The Supreme Court of the United States announced decisions in two cases today:

Integrity Staffing Solutions, Inc. v. Busk, No. 13-433: Petitioner Integrity Staffing Solutions, Inc. required its employees, warehouse workers who retrieved inventory and packaged it for shipment, to undergo an antitheft security screening before leaving the warehouse each day. Busk, a warehouse worker, filed this putative class action for, inter alia, alleged violations of the Fair Labor Standards Act. The District Court dismissed the complaint for failure to state a claim, but the Ninth Circuit reversed. Today, the Court reversed, holding that these security screenings are noncompensable postliminary activities under the Fair Labor Standards Act of 1938, 29 U.S.C. §201 et seq., as amended by the Portal-to-Portal Act of 1947, 29 U.S.C. §251 et seq.

The Court's decision is available here.

Warger v. Shauers, No. 13-517: Petitioner Gregory Warger brought a negligence suit in federal court against respondent Randy Shauers for injuries in a motor vehicle accident. The jury returned a verdict for Shauers, after which one juror contacted Warger’s counsel, stating, and later providing in an affidavit, that the jury foreperson had revealed during deliberations that her daughter had been at fault in a fatal motor vehicle accident, and that a lawsuit would have ruined her daughter’s life. Warger then moved for a new trial, arguing that the jury foreperson had deliberately lied during voir dire about her impartiality and ability to award damages. The District Court denied the motion, holding that Federal Rule of Evidence 606(b) barred the affidavit, and the Eighth Circuit affirmed. The Court today affirmed, holding that Rule 606(b), which provides that certain juror testimony regarding what occurred in a jury room is inadmissible “[d]uring an inquiry into the validity of a verdict,” applies to juror testimony during a proceeding in which a party seeks to secure a new trial on the ground that a juror lied during voir dire.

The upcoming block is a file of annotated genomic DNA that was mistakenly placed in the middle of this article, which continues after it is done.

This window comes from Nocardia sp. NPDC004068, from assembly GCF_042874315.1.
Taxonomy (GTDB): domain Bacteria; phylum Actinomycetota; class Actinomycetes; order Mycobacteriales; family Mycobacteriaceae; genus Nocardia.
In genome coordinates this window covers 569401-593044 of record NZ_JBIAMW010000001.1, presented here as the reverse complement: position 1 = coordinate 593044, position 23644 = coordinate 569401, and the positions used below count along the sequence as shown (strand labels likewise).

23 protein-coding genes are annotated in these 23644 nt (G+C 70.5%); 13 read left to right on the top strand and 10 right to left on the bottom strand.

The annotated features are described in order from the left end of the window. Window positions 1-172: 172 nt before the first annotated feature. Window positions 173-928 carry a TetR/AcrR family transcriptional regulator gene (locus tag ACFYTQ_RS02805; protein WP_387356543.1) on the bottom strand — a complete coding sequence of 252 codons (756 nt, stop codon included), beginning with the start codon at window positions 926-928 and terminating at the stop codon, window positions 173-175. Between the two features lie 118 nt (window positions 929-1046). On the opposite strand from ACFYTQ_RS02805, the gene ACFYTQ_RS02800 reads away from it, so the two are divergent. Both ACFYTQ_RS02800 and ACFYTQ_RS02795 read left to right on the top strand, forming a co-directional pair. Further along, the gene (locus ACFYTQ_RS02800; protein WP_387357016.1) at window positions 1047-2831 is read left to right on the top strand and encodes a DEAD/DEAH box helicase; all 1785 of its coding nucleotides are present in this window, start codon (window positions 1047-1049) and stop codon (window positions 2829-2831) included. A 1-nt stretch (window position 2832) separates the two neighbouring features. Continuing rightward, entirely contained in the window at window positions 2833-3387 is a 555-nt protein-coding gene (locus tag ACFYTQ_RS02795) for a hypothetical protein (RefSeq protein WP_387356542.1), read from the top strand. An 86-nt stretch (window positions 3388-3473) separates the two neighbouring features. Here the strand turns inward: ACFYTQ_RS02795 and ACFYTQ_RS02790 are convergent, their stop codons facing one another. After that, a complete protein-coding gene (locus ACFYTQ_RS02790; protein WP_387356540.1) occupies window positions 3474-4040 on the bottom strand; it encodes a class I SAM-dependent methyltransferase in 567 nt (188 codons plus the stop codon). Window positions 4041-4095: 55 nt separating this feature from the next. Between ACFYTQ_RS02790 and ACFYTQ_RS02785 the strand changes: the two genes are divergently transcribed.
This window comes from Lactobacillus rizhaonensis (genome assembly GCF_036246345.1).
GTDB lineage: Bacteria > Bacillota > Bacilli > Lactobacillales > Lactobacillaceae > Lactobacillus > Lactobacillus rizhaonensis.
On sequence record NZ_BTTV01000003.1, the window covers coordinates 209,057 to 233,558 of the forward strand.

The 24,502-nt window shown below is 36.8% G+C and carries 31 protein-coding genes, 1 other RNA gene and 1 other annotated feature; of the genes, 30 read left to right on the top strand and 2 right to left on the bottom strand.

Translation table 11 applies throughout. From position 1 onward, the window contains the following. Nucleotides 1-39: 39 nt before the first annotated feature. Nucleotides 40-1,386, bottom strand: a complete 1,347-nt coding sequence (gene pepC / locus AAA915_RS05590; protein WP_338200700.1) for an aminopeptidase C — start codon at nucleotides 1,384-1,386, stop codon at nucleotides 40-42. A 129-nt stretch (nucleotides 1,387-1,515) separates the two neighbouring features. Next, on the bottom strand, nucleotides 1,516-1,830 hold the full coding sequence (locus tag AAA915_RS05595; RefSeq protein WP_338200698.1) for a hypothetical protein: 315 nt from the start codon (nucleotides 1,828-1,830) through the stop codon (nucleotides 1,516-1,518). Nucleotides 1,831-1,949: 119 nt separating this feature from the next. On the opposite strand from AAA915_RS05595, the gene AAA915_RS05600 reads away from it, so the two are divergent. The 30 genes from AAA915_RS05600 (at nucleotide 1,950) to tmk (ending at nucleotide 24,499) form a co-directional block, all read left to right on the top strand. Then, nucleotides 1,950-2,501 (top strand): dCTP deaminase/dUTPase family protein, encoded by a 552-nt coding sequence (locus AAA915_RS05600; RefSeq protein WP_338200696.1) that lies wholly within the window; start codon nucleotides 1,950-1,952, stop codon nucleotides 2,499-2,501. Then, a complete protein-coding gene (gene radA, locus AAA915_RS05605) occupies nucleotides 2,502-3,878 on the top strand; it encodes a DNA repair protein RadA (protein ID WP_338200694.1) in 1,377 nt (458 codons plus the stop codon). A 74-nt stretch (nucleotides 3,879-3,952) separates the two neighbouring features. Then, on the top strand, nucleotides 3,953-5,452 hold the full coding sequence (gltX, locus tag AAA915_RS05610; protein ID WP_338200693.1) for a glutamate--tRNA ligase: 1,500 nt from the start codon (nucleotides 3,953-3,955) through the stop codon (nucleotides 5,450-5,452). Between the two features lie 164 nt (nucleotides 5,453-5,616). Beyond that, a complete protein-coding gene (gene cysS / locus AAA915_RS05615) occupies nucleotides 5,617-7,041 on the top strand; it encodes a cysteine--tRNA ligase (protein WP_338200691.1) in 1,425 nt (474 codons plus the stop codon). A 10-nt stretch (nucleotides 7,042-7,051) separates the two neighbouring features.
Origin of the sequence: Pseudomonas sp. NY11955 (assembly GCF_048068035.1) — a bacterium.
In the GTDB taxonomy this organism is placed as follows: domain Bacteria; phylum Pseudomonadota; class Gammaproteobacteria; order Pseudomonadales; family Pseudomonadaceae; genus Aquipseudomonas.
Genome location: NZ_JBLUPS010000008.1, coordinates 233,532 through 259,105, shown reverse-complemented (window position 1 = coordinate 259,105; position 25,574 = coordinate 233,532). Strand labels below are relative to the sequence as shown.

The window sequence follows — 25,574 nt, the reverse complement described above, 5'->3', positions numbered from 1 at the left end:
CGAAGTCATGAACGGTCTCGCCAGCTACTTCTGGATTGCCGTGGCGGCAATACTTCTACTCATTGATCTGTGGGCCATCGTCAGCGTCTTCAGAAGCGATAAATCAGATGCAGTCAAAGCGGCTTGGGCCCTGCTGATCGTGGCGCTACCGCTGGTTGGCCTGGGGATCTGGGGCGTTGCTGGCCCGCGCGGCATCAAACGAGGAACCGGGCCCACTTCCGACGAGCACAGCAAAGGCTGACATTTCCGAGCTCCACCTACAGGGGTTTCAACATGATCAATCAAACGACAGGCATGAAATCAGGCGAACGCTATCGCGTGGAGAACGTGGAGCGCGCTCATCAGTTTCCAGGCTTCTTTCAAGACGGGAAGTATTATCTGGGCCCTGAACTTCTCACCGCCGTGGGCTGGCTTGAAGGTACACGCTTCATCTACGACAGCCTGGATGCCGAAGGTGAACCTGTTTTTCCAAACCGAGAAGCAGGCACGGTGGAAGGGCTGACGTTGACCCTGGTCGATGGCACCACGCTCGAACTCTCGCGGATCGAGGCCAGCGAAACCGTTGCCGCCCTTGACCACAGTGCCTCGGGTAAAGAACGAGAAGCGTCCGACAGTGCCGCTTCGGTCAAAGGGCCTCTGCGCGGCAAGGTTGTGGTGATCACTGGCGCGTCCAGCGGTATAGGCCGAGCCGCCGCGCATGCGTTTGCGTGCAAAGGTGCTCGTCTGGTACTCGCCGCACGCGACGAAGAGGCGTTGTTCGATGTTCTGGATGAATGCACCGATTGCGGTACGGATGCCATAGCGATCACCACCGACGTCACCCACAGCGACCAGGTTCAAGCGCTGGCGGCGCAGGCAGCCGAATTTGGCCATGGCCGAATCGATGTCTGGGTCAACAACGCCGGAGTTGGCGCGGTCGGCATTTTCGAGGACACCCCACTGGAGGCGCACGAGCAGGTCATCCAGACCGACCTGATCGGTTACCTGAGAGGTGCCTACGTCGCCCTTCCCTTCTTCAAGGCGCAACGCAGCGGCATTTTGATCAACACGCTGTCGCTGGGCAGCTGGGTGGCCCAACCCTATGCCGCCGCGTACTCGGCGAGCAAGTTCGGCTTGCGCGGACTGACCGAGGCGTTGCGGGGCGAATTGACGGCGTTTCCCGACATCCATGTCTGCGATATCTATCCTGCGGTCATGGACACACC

The Court's decision is available here.

The Supreme Court of the United States granted review in three cases last Friday:

Commil USA v. Cisco Systems, Inc., No. 13-896: Whether the Federal Circuit erred in holding that a defendant’s belief that a patent is invalid is a defense to induced infringement under 35 U.S.C. §271(b).

Walker v. Sons of Confederate Vets, 14-144: (1) Do the messages and symbols on state-issued specialty license plates qualify as government speech immune from any requirement of viewpoint neutrality? (2) Can a State that rejects a specialty license plate defend itself against a charge of “viewpoint discrimination” if the State has never issued or approved a license plate bearing a different viewpoint on the subject matter of the rejected license plate.

Brumfield v. Cain, 13-1433: (1) Whether a state court that considers the evidence presented at a petitioner's penalty phase proceeding as determinative of the petitioner's claim of mental retardation under Atkins v. Virginia, 536 U.S. 304 (2002), has based its decision on an unreasonable determination of facts under 28 U.S.C. §2254(d)(2). (2) Whether a state court that denies funding to an indigent petitioner who has no other means of obtaining evidence of his mental retardation has denied petitioner his "opportunity to be heard," contrary to Atkins and Ford v. Wainwright, 477 U.S. 399 (1986), and his constitutional right to be provided with the "basic tools" for an adequate defense, contrary to Ake v. Oklahoma, 470 U.S. 68 (1985).